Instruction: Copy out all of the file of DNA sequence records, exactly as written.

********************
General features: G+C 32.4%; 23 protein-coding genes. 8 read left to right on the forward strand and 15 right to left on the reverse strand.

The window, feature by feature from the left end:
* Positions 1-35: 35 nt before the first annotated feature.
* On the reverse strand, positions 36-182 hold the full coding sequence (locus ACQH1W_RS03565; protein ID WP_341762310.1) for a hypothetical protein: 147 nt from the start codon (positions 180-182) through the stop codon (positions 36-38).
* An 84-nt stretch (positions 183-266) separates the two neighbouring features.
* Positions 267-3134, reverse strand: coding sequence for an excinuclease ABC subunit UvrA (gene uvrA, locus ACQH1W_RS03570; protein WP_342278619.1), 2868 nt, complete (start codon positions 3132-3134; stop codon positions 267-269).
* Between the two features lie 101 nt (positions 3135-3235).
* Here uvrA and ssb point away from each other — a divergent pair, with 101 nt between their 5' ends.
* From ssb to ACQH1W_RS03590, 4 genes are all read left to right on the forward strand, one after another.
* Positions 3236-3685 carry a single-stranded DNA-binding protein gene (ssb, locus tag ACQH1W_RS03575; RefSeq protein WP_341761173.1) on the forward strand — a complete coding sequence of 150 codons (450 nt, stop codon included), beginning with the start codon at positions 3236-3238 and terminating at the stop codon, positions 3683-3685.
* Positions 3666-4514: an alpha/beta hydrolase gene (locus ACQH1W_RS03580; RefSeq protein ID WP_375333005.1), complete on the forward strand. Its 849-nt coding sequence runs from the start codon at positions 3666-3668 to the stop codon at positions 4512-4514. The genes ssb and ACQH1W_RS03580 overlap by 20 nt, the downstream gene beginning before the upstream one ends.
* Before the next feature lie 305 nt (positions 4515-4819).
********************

General features: G+C 32.4%; 23 protein-coding genes. 8 read left to right on the forward strand and 15 right to left on the reverse strand.

The window, feature by feature from the left end:
* Positions 1-35: 35 nt before the first annotated feature.
* On the reverse strand, positions 36-182 hold the full coding sequence (locus ACQH1W_RS03565; protein ID WP_341762310.1) for a hypothetical protein: 147 nt from the start codon (positions 180-182) through the stop codon (positions 36-38).
* An 84-nt stretch (positions 183-266) separates the two neighbouring features.
* Positions 267-3134, reverse strand: coding sequence for an excinuclease ABC subunit UvrA (gene uvrA, locus ACQH1W_RS03570; protein WP_342278619.1), 2868 nt, complete (start codon positions 3132-3134; stop codon positions 267-269).
* Between the two features lie 101 nt (positions 3135-3235).
* Here uvrA and ssb point away from each other — a divergent pair, with 101 nt between their 5' ends.
* From ssb to ACQH1W_RS03590, 4 genes are all read left to right on the forward strand, one after another.
* Positions 3236-3685 carry a single-stranded DNA-binding protein gene (ssb, locus tag ACQH1W_RS03575; RefSeq protein WP_341761173.1) on the forward strand — a complete coding sequence of 150 codons (450 nt, stop codon included), beginning with the start codon at positions 3236-3238 and terminating at the stop codon, positions 3683-3685.
* Positions 3666-4514: an alpha/beta hydrolase gene (locus ACQH1W_RS03580; RefSeq protein ID WP_375333005.1), complete on the forward strand. Its 849-nt coding sequence runs from the start codon at positions 3666-3668 to the stop codon at positions 4512-4514. The genes ssb and ACQH1W_RS03580 overlap by 20 nt, the downstream gene beginning before the upstream one ends.
* Before the next feature lie 305 nt (positions 4515-4819).